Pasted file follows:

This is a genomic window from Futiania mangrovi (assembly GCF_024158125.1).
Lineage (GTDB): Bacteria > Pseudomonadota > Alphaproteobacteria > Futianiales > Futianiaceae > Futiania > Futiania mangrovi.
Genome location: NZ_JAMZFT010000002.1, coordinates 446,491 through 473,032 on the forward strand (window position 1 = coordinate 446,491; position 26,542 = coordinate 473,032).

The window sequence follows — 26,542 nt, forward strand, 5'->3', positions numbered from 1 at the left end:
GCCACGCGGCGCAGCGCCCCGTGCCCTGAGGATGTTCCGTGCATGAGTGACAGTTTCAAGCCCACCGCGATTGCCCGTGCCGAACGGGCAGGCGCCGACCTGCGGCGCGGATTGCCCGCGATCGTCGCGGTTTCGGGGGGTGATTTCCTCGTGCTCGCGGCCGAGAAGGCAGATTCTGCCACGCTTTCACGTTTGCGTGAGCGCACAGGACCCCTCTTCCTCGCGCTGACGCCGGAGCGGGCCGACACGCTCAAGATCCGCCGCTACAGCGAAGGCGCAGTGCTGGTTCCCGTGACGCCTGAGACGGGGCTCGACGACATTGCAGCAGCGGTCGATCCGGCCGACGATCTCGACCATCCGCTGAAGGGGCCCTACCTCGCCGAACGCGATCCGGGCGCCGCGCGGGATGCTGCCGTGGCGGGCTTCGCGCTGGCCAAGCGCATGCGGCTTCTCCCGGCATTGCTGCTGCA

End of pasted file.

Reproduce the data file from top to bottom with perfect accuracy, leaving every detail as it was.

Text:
This is a genomic window from Futiania mangrovi (assembly GCF_024158125.1).
Lineage (GTDB): Bacteria > Pseudomonadota > Alphaproteobacteria > Futianiales > Futianiaceae > Futiania > Futiania mangrovi.
Genome location: NZ_JAMZFT010000002.1, coordinates 446,491 through 473,032 on the forward strand (window position 1 = coordinate 446,491; position 26,542 = coordinate 473,032).

The window sequence follows — 26,542 nt, forward strand, 5'->3', positions numbered from 1 at the left end:
GCCACGCGGCGCAGCGCCCCGTGCCCTGAGGATGTTCCGTGCATGAGTGACAGTTTCAAGCCCACCGCGATTGCCCGTGCCGAACGGGCAGGCGCCGACCTGCGGCGCGGATTGCCCGCGATCGTCGCGGTTTCGGGGGGTGATTTCCTCGTGCTCGCGGCCGAGAAGGCAGATTCTGCCACGCTTTCACGTTTGCGTGAGCGCACAGGACCCCTCTTCCTCGCGCTGACGCCGGAGCGGGCCGACACGCTCAAGATCCGCCGCTACAGCGAAGGCGCAGTGCTGGTTCCCGTGACGCCTGAGACGGGGCTCGACGACATTGCAGCAGCGGTCGATCCGGCCGACGATCTCGACCATCCGCTGAAGGGGCCCTACCTCGCCGAACGCGATCCGGGCGCCGCGCGGGATGCTGCCGTGGCGGGCTTCGCGCTGGCCAAGCGCATGCGGCTTCTCCCGGCATTGCTGCTGCA